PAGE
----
If you’re a young professional, you may be at a place in your career where you’ve started to think about your future. For many, this may mean taking on a leadership role. However, it can be difficult to navigate this important career step without any formal leadership experience. The good news? It isn’t impossible! Even if you don’t have a leadership title on your resume, you can still prove you have the potential to be successful in this type of role by highlighting leadership skills on your resume.
Here are 4 ways to show that you have the leadership skills necessary for success, regardless of whether or not you have had a leadership title in the past:
Address What The Company Is Looking For
When applying for a new role, you want to edit your resume with an “ask and you shall receive” mentality. In other words, you want the skills you put on your resume to match up with the skills the company listed in the job posting. This is particularly important to do with your soft skills. For example, if the company is looking for someone with excellent communication skills, place emphasis on work experiences that show you’re an effective communicator. A great way of doing this is by giving examples of experiences where you’ve needed to negotiate or collaborate with others in order to reach your goals.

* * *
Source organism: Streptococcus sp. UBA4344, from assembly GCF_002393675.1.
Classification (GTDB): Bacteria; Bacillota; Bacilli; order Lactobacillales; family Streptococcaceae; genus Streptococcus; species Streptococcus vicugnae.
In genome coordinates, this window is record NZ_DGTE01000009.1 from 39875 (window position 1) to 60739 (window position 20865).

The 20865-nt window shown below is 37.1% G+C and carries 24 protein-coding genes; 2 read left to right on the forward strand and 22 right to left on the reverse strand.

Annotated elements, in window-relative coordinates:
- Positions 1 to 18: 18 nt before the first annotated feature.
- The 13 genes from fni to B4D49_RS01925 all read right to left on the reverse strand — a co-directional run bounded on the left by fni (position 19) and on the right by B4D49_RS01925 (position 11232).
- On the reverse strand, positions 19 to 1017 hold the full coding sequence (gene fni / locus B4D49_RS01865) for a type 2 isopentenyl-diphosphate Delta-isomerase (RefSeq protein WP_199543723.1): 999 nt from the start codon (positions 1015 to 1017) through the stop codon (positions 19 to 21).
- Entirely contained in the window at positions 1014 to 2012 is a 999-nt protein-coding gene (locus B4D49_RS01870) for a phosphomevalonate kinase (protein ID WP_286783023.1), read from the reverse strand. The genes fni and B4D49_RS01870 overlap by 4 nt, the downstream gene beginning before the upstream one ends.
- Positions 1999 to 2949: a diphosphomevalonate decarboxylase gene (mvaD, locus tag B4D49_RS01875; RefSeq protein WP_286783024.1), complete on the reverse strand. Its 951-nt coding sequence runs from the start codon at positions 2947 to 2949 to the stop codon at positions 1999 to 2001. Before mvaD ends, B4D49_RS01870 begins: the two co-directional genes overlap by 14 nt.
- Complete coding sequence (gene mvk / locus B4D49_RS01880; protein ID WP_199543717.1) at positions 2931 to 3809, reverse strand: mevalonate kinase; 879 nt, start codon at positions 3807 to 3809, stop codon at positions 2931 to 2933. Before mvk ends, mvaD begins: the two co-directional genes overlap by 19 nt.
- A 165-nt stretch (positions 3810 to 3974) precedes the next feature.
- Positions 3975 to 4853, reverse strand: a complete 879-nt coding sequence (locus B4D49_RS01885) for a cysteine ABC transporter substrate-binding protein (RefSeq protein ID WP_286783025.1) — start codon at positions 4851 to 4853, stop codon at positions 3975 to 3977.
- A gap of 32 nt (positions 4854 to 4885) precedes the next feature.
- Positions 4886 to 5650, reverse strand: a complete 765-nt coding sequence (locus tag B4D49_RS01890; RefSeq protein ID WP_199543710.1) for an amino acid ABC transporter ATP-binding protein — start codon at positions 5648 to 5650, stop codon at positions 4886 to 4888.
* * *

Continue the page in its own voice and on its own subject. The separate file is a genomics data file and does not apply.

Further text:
Highlight Past Projects And Results
A great way to demonstrate your leadership skills on your resume is by highlighting your past achievements. Go further than just listing past job responsibilities by describing the skills you’ve acquired and the accomplishments you’ve made in your career. When possible, use numbers. If you helped your company increase revenue or website traffic, for example, try to offer a dollar amount or percentage on how much of a difference you made.
Emphasize Teamwork Skills
You don’t necessarily need formal management experience to show that you can lead. Instead, try to focus on past experiences where you have overseen a project, worked well within a group, or helped improve some type of process. If you have undertaken any of these tasks, chances are you already have some skills that are indicative of a strong leader. The ability to delegate, problem solve, stay organized, and manage your time are just a few examples of skills that can prove you are ready for this career step.
Think Beyond Professional Roles
Even if you’ve never had a professional job title before, you still could have leadership experience that a potential employer would be interested in. If you volunteer with a charitable or professional organization, for example, highlighting it in your job application can be a great way to prove your leadership abilities to a hiring manager. Maybe you’re a committee chair within an outside organization or you’ve been put in charge of a charitable initiative in the past. These types of experiences can help prove your leadership skills, while helping a hiring manager get a better sense of who you are as an individual.